Page 68 - Jewish Book Annual Volume 44

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tradition rather dim, floating out of history, but also vividly mani­
fest in the actual life of the Jewish community, which has reared
him and which encompasses him. Jews have another story, in
time and space, other languages and other claims. Does this dis­
tinction involve dislocation? Does one tradition claim priority
over the other? Britishness can only be discarded by leaving the
country, by changing one’s nationality, language and focus. The
claims ofJewishness are apparently vaguer and less insistent. The
Jews are a minority community within an open society. One can
move from one sector to another, free of coercion, or even of
manifest disadvantage. Politically, legally, linguistically, even
socially and culturally, although perhaps not religiously (here the
sense is of ethnic and communal association), little distinguishes
Jew from Gentile, particularly within the third generation after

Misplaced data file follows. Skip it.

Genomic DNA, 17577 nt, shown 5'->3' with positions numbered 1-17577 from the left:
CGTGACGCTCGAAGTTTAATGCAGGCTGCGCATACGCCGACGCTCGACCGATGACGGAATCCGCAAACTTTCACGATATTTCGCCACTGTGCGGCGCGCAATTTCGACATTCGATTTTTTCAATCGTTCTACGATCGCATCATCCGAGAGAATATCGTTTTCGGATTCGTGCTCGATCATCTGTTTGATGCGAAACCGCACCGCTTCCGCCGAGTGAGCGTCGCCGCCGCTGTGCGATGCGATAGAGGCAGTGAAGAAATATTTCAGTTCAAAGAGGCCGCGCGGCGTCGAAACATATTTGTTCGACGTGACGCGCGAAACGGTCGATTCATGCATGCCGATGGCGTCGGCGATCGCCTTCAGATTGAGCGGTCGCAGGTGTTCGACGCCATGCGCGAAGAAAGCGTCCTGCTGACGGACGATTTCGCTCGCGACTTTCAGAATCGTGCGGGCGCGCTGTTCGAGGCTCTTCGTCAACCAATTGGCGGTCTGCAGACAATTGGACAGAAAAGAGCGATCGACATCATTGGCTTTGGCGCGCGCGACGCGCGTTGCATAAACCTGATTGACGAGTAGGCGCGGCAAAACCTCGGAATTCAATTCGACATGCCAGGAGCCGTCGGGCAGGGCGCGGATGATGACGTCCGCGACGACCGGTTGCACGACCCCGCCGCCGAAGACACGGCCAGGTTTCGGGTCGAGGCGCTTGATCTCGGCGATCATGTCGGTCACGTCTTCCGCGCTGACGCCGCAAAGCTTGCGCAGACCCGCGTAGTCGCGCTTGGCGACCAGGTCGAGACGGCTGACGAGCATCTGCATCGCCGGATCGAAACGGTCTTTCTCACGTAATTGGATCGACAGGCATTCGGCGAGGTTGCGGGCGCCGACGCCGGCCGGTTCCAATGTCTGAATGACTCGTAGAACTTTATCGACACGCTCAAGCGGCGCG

immigration and beyond. It is, therefore, of singular interest to
examine the traces of Jewish involvement in a literature con­
ducted by Anglo-Jewish writers entirely “British,” who describe a
recognizably Jewish environment in which they operate and from
which they take their being.
No easy substitution of narrator with author should be made.
The author’s vantage point is not necessarily that of any one of his
characters, nor o f the narra to r, nor even o f tha t assumed
narratorial voice that moves behind the events and controls them.
Nor, it must be added, is our subject matter necessarily of over­
whelming significance for the author in his opus over all. The
Jewish world is the minority subject o f almost all contemporary
Anglo-Jewish novelists. Rosemary Friedman had written some
dozen novels before her first intensely Jewish one,
Proofs o f affec­
(1982). Gerda Charles had also written several novels before
arriving at one “with a specifically Jewish theme” (her words) in
The crossing point
(1961). Brian Glanville had not written of the
Jewish community before
The bankrupts
(1958), and he has not
since returned to it very much. Frederic Raphael’s heroes are
often Jewish, but only tangentially related to the Jewish world.
They do, however, sometimes aspire to grasp something of what
Jewish identity means to them, as in
Limits of love
(1963). Wolf
Mankowitz’s early work, as in
K id fo r two farth ings
recognizably derives from a Jewish scene, but it also belongs to a
period and a setting in the East End where that environment bore
more tangible marks of a demarcated community, Yiddish speak­
ing, with links in Europe, with activities around the synagogue